The Art and Science of Debugging Software Systems
Debugging is the process of diagnosing why a software system fails to behave correctly. As with medical diagnostics, oftentimes finding the cause for illness is the hard part, while offering the treatment requires much less work; there can be many reasons why a patient is suffering from headaches, but once you realize they are constantly dehydrated, the cure is straight-forward (“please drink more water, sir.”).
Of course, the state of medical science is never complete. We still do not understand why many things happen; and for some of the things we do understand, there is no known cure. Luckily, software systems are way simpler than the human body, so our chance of actually understanding and fixing troubling issues aren’t too bad.
Over the years I have found that a disciplined and structured approach is essential to effectively debug even simple systems. The approach that is pretty much synonymous with “structured and disciplined inquiry” is the scientific method, in this post I hope I can show how and why it is especially relevant to debugging software. Much has been written on the scientific method so allow me to briefly summarize. The scientific method is a rigorous process that we can use to expand our knowledge. The steps are:
- Define the question. Explicitly lay out, what do we want to answer? Example: Why are our users constantly getting an error message when trying to upload new images to our site on weekends?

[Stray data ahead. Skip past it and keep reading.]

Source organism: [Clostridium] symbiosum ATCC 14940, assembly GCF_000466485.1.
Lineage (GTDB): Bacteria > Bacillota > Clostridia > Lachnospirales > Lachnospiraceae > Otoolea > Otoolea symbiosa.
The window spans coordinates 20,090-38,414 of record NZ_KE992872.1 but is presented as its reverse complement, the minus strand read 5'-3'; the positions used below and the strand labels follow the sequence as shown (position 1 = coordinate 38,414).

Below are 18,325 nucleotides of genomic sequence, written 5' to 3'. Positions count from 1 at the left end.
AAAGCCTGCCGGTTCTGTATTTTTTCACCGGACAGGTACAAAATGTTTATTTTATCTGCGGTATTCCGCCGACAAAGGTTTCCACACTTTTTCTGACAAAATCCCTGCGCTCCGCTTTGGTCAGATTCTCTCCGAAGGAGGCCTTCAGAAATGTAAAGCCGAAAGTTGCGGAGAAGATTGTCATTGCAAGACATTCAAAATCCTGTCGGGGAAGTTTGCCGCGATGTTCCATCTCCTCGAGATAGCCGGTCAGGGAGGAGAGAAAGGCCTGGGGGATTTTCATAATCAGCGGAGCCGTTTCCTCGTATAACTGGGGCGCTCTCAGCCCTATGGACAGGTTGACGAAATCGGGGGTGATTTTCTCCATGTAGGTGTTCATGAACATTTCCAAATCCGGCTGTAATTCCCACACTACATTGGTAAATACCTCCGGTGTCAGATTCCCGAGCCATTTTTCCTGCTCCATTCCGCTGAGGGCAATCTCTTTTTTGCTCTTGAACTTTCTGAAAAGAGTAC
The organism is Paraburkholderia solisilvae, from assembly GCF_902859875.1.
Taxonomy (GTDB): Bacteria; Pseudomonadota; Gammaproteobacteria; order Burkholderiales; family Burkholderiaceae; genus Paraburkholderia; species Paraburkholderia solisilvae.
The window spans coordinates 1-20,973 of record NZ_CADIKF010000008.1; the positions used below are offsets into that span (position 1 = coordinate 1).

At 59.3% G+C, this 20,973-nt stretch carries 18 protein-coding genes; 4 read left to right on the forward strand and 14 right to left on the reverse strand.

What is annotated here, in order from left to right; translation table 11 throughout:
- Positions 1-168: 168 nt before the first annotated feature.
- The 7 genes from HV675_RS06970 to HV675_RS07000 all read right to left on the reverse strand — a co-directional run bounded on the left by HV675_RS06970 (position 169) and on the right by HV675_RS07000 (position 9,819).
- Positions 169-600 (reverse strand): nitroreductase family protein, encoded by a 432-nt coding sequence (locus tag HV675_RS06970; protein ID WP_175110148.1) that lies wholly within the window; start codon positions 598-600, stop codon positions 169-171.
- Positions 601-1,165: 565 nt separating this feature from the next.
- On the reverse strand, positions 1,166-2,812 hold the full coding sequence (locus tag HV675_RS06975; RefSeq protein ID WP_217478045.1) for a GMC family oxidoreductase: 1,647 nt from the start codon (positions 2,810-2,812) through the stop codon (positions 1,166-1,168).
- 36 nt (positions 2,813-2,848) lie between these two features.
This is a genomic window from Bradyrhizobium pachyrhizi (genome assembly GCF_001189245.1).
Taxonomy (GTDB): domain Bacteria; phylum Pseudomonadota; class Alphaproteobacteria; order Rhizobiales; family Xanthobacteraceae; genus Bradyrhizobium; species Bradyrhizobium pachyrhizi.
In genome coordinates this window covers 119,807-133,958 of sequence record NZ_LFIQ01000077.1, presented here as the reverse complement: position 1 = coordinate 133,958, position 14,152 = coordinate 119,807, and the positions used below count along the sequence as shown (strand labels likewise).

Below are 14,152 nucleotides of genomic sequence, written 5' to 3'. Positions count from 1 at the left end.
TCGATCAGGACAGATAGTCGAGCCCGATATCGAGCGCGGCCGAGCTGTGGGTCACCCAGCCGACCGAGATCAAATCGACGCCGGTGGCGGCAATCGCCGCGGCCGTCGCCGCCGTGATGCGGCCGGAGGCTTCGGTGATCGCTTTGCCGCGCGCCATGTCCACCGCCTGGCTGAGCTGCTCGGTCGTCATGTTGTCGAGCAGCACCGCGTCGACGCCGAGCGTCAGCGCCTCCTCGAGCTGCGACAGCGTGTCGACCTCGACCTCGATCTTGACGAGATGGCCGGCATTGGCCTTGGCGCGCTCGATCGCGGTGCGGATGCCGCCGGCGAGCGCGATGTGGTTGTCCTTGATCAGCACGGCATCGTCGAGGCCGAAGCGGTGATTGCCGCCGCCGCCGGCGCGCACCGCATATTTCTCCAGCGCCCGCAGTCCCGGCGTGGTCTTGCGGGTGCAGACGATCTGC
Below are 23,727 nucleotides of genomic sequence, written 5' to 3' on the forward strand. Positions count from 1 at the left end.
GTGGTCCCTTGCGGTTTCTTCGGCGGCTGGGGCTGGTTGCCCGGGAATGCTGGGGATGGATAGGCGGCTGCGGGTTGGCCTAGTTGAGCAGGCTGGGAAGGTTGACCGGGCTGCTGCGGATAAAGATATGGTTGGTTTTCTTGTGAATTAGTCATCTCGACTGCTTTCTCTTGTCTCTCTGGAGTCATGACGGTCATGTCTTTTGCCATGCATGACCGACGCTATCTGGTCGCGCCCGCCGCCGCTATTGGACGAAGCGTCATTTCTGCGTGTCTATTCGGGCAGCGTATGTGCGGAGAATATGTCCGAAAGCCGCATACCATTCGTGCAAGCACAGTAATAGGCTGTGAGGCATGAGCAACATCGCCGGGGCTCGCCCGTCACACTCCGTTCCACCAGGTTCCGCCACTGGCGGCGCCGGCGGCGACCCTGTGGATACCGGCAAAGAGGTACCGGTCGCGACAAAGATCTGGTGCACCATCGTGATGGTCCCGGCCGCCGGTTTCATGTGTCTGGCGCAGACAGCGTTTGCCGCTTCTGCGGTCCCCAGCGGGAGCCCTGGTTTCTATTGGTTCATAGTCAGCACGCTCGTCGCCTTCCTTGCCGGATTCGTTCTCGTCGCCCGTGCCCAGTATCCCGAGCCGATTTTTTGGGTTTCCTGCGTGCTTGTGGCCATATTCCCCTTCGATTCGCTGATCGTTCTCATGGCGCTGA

- Form a hypothesis. Come up with a testable model that might be the answer to our question. Example: at a certain request rate our connection pool to the database is saturated, causing requests to time out which returns 502 HTTP errors to the client
- Design an experiment. Figure out a way to reproducibly and quantitatively test whether our hypothesis is correct. Example: Instrument RPS, Error Rate, In flights DB connections; Deploy to a staging environment and run a stress test.
- Run & Measure. Run the test a few times, collect result data. Example: Collect the instrumentation data to a spreadsheet
- Analyze. Check if the data aligns with our hypothesis. Example: Looking for correlation between error rate (%), RPS, and in-flight DB connections, we see the DB connections increase with RPS, then flatline with at the DB Connection Pool size at which point 502 errors increase.
- Conclude or form a new hypothesis. Either conclude our experiment 🙌 or, back to the drawing board to find a new hypothesis. Example: Our measurements seem to confirm our hypothesis 💪, we are done here!
Getting Better at Debugging
As we’ve discussed, scientific inquiry is an iterative process of coming up with hypotheses, disproving them, and replacing them with better and better hypotheses that get closer to explaining the phenomenon we are trying to understand.
Thinking about debugging this way we realize we can only be stuck debugging in one of a few ways:
- We ran out of hypotheses to test — after disproving everything we previously generated.
- We can’t think of a way to test a hypothesis that is practical, close enough to the real production system, and feasibly measurable.
- We can’t conclusively analyze the results of an experiment we ran.
Debugging is often considered a kind of “black art”, some secret intuition that only a small selection of software engineers possess that enables them to glare into the suffering soul of a failing software system and glean insight into what is making it crash.